Plo koon (Alan Ruscoe).

Depa Billaba (Dipikia O'Neill Joti).

Seasee Tiin (Khan Bonfils)

Thursday, 26 September 2019

THE 'PHANTOM' AT TWENTY: INTRODUCING KI-ADI-MUNDI


A wise alien from Cerea, Ki-Adi-Mundi brings a sense of trust and ease with his duties to the Jedi Order, as well as being an exceptional fighting force when required. Another developing character in the Prequel universe, played with distinction by Silas Carson, who'd also play several other roles large and small in EPISODE I.


"For Jedi Master Ki-Adi Mundi I wore prosthetics that were actually stuck to my face. There was the head, the front piece for my face, two cheeks, and then the hair. The material used was a kind of foam latex that was very easy to put on, very easy to wear, and very, very light. It did take a bit longer to apply because everything had to be glued down and repainted tho hide the cracks-about two to three hours. However, I actually found it to be quite pleasant."

Silas Carson - Star Wars Insider magazine - 2005

"Because of the way he looks, less like an alien and more like a human being with a weird double skull, I played Ki-Adi as someone who was very gentle. He's kind of like the uncle you always wanted: he's very human, very warm."

Silas Carson - Star Wars Insider magazine - 2005

With the head application process used throughout the Prequel trilogy filming.

Publicity image of Silas Carson used for promotional purposes.

THE 'PHANTOM' AT TWENTY: INTRODUCING MACE WINDU


With a subtly intense stare and a genuine aura sense of refined power about him, Jedi Master Mace Windu is a Jedi of distinction and truly at one with the nature and energies of the Force, and confident in his role within the Jedi Council and the Republic leaders they serve- second only in leadership responsibility to Master Yoda himself. Who better to play one of the coolest Jedi ever seen in the saga than one of the coolest men ever to reside on planet Earth: Samuel L. Jackson!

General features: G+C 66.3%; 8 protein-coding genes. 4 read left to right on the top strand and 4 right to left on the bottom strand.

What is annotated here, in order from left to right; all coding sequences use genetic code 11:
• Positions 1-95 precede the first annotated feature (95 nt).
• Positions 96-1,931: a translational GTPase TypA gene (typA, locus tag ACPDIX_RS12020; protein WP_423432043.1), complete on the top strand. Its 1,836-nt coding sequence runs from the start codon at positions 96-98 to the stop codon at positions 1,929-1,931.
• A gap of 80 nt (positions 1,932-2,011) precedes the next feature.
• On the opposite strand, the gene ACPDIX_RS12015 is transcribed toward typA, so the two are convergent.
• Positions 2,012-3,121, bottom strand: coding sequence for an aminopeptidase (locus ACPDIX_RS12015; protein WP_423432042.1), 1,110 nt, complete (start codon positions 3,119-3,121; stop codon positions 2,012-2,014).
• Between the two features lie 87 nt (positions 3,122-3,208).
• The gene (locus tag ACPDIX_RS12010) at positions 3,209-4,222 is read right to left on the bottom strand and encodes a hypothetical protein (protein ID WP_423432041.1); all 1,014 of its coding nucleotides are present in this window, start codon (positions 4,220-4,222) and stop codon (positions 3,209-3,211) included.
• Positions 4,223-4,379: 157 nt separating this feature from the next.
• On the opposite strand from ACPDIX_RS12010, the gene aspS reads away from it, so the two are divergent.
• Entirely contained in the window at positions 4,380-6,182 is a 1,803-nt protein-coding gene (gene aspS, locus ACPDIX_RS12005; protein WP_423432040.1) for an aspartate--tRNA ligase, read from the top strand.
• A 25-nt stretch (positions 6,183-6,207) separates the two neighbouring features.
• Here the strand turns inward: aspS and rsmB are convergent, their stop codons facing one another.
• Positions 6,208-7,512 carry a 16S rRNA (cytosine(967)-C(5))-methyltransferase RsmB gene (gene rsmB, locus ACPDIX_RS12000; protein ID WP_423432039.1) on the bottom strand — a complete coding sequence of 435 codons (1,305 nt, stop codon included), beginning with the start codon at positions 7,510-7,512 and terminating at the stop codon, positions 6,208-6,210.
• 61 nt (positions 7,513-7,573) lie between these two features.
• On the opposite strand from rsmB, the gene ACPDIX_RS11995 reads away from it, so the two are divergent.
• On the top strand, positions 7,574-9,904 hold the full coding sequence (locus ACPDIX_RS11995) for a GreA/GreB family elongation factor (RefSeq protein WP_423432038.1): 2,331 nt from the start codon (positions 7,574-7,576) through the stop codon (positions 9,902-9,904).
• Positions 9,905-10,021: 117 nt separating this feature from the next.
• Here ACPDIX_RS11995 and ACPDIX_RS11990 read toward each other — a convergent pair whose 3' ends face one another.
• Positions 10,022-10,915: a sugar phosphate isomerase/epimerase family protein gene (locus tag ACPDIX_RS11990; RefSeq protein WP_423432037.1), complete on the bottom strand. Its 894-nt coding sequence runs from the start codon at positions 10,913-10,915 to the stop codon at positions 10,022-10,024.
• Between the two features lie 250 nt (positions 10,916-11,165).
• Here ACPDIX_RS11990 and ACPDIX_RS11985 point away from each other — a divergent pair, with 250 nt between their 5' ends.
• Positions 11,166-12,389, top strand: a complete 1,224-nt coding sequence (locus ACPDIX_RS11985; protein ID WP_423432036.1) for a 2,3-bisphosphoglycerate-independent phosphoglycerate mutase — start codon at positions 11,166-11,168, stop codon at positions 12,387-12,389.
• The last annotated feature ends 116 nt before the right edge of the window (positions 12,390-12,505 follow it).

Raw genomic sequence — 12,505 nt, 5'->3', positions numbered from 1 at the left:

Jackson's enthusiasm for the saga has been a constant since the original film's New York opening in 1977. For EPISODE I he would be on the Leavesden set filming his Jedi Temple scenes over four days and working from six script pages of dialogue revealed only prior to shooting. By 1999, George Lucas was clear to tell Jackson that Mace was a developing character, of which there would ultimately be lots of things ahead for him with the remaining prequels.

"I was doing a lot of interviews for some other film and reporters ten toy ask you questions like, 'Is there any director that you haven't worked with that you've got to work with?' I remembered that George Lucas was about to do The Phantom Menace, so I said, I'd really like to work with George Lucas on this new Star Wars film. And I said it often enough and I said it on a London talk show (the Chris Evans hosted T.F.I. Friday). Somebody heard it and told him and I got invited to the Lucasfilm Ranch. When I met George, I told him, 'Look, I'm really serious. I'll do anything. I'm not trying to be the star of your movie. I'll be a stormtrooper. You can cover my face. Whatever, I don't care. As long as I know I'm in the movie, I'm happy.' George said, 'We'll see what we can do.'"

Samuel L. Jackson - Starburst magazine - 1999

Rehearsing a scene with the puppet Yoda.

"When I got to London the first time, I had no clue who I was going to play until they gave me some pages and saw I was going to be Mace Windu. Who? And then I realized he was talking to Yoda. So when I got to the studio the next day, I saw this Jedi costume and I was s ecstatic I ran out of breath. At last I had an idea of who I was, how to carry myself, and I had a way of being. And I had a reason for being."

Samuel L. Jackson - Dressing a Galaxy - Deluxe edition - 2005


"The first day I showed up I put on my robes and I was standing there looking in the mirror going, "Yeah, I'm a Jedi." Then the guy comes in with a Haliburton briefcase, opens it up and there all these lightsabers in there. He goes, "Okay, pick one". I tried a few out and I was like, "Okaaay, this looks like me." It was kind of a chrome handle with this long, soft rubber thing down the side, and on the inside, where you turn it on, it had this very unique-looking switch. It was very me, very Mace."

Samuel L. Jackson - Empire magazine - June 2002